Navigation Links
University of Alberta scientists get dirty at the Robson Glacier
Date:7/24/2013

Glacier retreat areas provide an excellent window into the evolution of microbial communities, an ideal opportunity for scientists to study how quickly soil biological functions become established and how ecosystems begin to form. Soils are not static in the landscape, but instead evolve with time under the influence of multiple environmental factors understanding how these factors interact can lead to advancements in the science and management of soils.

Aria Hahn and Dr. Sylvie Quideau, researchers at the University of Alberta, conducted their research in Mount Robson Provincial Park along the Robson Glacier in British Columbia. Standing 3954 m tall, Mount Robson is the highest point in the Canadian Rocky Mountains and supports a large ice- and snowfield. Their study was published today in the Canadian Journal of Soil Science.

"We are excited to present some of the first data documenting microbial community diversity, biomass and function along a 100-year-old soil chronosequence in a Canadian glacier retreat area," says Dr. Quideau. "These beautiful natural wonders provide an excellent opportunity to study the development of soils and the microbial communities that live within them."

Hahn and Quideau measured soil microbial community composition and functional diversity, and determined the influence of Engelmann spruce (Picea engelmannii Parry) and yellow mountain avens (Dryas drummondii Rich.) on soil microbial community succession along the glacier chronosequence. They found that while soil microbial composition remained relatively stable, total biomass and fungal activity of the community responded to changes in the soil environment and increased as the soil aged.

Correlations between microbial respiration of carbon substrates with the soil nitrogen content indicated that the soil microbial community was influencing changes in the soil environment. Yellow mountain avens, a plant known to support nitrogen fixation, increased soil microbial biomass, although this effect took 40 years after deglaciation to emerge.

"Soils and their inhabiting microbes differ greatly among glacier sites around the Earth. We believe that by understanding the natural phenomena in glaciers here at home, we can not only advance the management of Canadian ecosystems but also contribute valuable knowledge to the global community."


'/>"/>

Contact: Jenny Ryan
jenny.ryan@nrcresearchpress.com
Canadian Science Publishing (NRC Research Press)
Source:Eurekalert

Related biology news :

1. Antiviral enzyme contributes to several forms of cancer, University of Minnesota researchers say
2. Chapman University unearths data in animal habitat selection that counters current convention
3. Saint Louis University researchers discover a way to detect new viruses
4. University of Toronto breakthrough allows fast, reliable pathogen identification
5. Georgia State University research finds Clean Air Act increased Atlanta rainfall
6. University of Edinburgh
7. University of Wisconsin chemists find new compounds to curb staph infection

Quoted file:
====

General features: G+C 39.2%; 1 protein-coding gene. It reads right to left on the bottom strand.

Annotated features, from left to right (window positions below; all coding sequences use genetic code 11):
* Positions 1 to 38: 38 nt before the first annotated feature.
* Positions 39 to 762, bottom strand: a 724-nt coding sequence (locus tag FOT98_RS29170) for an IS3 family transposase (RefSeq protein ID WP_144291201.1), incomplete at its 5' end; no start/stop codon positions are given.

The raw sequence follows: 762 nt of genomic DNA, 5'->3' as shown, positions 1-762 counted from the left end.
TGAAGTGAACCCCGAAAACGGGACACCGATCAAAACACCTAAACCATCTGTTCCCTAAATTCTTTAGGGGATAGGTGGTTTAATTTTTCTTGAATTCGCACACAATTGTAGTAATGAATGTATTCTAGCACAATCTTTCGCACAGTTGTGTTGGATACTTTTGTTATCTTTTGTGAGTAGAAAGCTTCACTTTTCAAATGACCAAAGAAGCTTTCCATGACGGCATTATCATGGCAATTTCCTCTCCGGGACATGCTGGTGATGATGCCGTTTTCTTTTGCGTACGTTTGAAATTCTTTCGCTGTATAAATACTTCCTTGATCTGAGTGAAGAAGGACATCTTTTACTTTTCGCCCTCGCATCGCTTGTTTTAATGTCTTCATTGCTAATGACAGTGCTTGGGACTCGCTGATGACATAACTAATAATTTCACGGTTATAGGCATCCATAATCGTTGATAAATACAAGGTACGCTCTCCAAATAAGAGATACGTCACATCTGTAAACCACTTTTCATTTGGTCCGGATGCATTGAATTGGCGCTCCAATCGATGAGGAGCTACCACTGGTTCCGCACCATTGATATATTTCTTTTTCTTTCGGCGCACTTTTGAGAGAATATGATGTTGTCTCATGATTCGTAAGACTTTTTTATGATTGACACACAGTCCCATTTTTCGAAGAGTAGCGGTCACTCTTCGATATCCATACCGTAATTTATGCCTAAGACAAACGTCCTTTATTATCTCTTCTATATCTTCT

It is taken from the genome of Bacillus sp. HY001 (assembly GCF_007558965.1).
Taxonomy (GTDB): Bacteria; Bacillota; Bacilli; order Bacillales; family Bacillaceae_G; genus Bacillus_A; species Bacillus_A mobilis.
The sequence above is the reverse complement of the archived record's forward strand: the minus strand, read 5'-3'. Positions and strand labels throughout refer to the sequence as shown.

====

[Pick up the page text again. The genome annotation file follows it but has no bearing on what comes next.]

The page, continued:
8. University of Maryland Medical Center launches genetic-testing program for cardiac patients
9. University of Maryland School of Medicine researchers find potential novel treatment for influenza
10. University of Houston engineering professor awarded grant to study melanoma treatment
11. Saint Louis University, University of Toronto biologists help decode turtle genome
Post Your Comments:
*Name:
*Comment:
*Email:
(Date:3/30/2017)... The research team of The Hong Kong Polytechnic University ... adopting ground breaking 3D fingerprint minutiae recovery and matching technology, pushing ... for use in identification, crime investigation, immigration control, security of access ... ... A research team led by Dr Ajay ...
(Date:3/29/2017)... 29, 2017  higi, the health IT company that ... North America , today announced a Series B ... of EveryMove. The new investment and acquisition accelerates higi,s ... to transform population health activities through the collection and ... higi collects and secures data today on behalf ...
(Date:3/27/2017)... March 27, 2017  Catholic Health Services (CHS) ... Systems Society (HIMSS) Analytics for achieving Stage 6 ... sm . In addition, CHS previously earned a ... using an electronic medical record (EMR). ... level of EMR usage in an outpatient setting.  ...
Breaking Biology News(10 mins):
(Date:5/23/2017)... Toronto, Canada (PRWEB) , ... May 23, 2017 ... ... of Firmex FileSend, a cloud-based file transfer solution that makes it easy for ... firewall without having to worry about cumbersome FTP software or email file size ...
(Date:5/23/2017)... Ca (PRWEB) , ... May ... ... (PSCs) offer an unlimited source of human cardiovascular cells for research and ... differentiation methods makes it possible to generate large numbers of cardiomyocytes (hPSC-CMs). ...
(Date:5/23/2017)... ... 2017 , ... NetDimensions has been ranked as a Leader ... Corporate Learning, 2017. , Aragon Research defines Leaders as organizations who possess comprehensive ... those strategies. NetDimensions’ ranking as a Leader due to its strengths in: , ...
(Date:5/23/2017)... PARK, CA (PRWEB) , ... May 23, 2017 , ... ... the publication of “Label-free isolation of prostate circulating tumor cells using Vortex microfluidic ... is the result of a collaboration with Dr. Dino Di Carlo and Dr. Matthew ...
Breaking Biology Technology: